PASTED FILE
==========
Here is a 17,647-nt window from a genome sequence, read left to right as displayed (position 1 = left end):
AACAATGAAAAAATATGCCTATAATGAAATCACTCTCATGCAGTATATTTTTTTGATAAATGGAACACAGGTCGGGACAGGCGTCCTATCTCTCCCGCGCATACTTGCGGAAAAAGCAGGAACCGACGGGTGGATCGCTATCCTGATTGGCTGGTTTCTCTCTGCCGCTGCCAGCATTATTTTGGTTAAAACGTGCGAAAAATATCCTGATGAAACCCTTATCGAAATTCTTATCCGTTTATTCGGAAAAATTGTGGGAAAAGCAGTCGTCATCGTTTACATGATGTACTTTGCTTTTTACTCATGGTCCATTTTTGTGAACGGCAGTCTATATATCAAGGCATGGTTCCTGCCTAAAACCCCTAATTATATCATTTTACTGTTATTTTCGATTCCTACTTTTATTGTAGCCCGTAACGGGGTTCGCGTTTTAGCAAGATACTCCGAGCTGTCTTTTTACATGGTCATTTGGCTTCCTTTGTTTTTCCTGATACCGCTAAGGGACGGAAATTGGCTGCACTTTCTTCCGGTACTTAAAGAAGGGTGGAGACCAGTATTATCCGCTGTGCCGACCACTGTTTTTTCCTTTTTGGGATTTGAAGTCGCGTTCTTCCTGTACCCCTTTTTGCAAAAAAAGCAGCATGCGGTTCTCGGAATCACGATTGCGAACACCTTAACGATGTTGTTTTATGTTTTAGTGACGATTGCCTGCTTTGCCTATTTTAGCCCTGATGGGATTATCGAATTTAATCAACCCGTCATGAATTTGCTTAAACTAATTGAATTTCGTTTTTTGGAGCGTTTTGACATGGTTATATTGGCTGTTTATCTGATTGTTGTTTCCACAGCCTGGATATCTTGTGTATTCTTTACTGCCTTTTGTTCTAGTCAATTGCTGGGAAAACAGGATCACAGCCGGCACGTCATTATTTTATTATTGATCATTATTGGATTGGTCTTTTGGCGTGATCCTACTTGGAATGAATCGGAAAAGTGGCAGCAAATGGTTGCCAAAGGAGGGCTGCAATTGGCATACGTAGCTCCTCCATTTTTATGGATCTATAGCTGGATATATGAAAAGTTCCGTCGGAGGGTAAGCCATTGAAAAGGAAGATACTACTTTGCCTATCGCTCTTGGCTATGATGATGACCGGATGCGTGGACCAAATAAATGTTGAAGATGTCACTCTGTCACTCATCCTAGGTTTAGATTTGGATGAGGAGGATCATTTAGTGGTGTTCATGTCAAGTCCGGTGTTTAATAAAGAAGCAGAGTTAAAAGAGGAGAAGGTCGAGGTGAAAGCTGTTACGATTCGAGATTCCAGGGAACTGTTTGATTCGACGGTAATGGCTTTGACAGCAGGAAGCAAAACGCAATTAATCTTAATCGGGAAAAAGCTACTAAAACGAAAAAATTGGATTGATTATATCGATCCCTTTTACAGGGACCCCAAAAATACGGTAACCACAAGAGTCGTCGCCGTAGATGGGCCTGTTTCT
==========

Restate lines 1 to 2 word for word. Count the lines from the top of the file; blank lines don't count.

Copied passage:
Here is a 17,647-nt window from a genome sequence, read left to right as displayed (position 1 = left end):
AACAATGAAAAAATATGCCTATAATGAAATCACTCTCATGCAGTATATTTTTTTGATAAATGGAACACAGGTCGGGACAGGCGTCCTATCTCTCCCGCGCATACTTGCGGAAAAAGCAGGAACCGACGGGTGGATCGCTATCCTGATTGGCTGGTTTCTCTCTGCCGCTGCCAGCATTATTTTGGTTAAAACGTGCGAAAAATATCCTGATGAAACCCTTATCGAAATTCTTATCCGTTTATTCGGAAAAATTGTGGGAAAAGCAGTCGTCATCGTTTACATGATGTACTTTGCTTTTTACTCATGGTCCATTTTTGTGAACGGCAGTCTATATATCAAGGCATGGTTCCTGCCTAAAACCCCTAATTATATCATTTTACTGTTATTTTCGATTCCTACTTTTATTGTAGCCCGTAACGGGGTTCGCGTTTTAGCAAGATACTCCGAGCTGTCTTTTTACATGGTCATTTGGCTTCCTTTGTTTTTCCTGATACCGCTAAGGGACGGAAATTGGCTGCACTTTCTTCCGGTACTTAAAGAAGGGTGGAGACCAGTATTATCCGCTGTGCCGACCACTGTTTTTTCCTTTTTGGGATTTGAAGTCGCGTTCTTCCTGTACCCCTTTTTGCAAAAAAAGCAGCATGCGGTTCTCGGAATCACGATTGCGAACACCTTAACGATGTTGTTTTATGTTTTAGTGACGATTGCCTGCTTTGCCTATTTTAGCCCTGATGGGATTATCGAATTTAATCAACCCGTCATGAATTTGCTTAAACTAATTGAATTTCGTTTTTTGGAGCGTTTTGACATGGTTATATTGGCTGTTTATCTGATTGTTGTTTCCACAGCCTGGATATCTTGTGTATTCTTTACTGCCTTTTGTTCTAGTCAATTGCTGGGAAAACAGGATCACAGCCGGCACGTCATTATTTTATTATTGATCATTATTGGATTGGTCTTTTGGCGTGATCCTACTTGGAATGAATCGGAAAAGTGGCAGCAAATGGTTGCCAAAGGAGGGCTGCAATTGGCATACGTAGCTCCTCCATTTTTATGGATCTATAGCTGGATATATGAAAAGTTCCGTCGGAGGGTAAGCCATTGAAAAGGAAGATACTACTTTGCCTATCGCTCTTGGCTATGATGATGACCGGATGCGTGGACCAAATAAATGTTGAAGATGTCACTCTGTCACTCATCCTAGGTTTAGATTTGGATGAGGAGGATCATTTAGTGGTGTTCATGTCAAGTCCGGTGTTTAATAAAGAAGCAGAGTTAAAAGAGGAGAAGGTCGAGGTGAAAGCTGTTACGATTCGAGATTCCAGGGAACTGTTTGATTCGACGGTAATGGCTTTGACAGCAGGAAGCAAAACGCAATTAATCTTAATCGGGAAAAAGCTACTAAAACGAAAAAATTGGATTGATTATATCGATCCCTTTTACAGGGACCCCAAAAATACGGTAACCACAAGAGTCGTCGCCGTAGATGGGCCTGTTTCT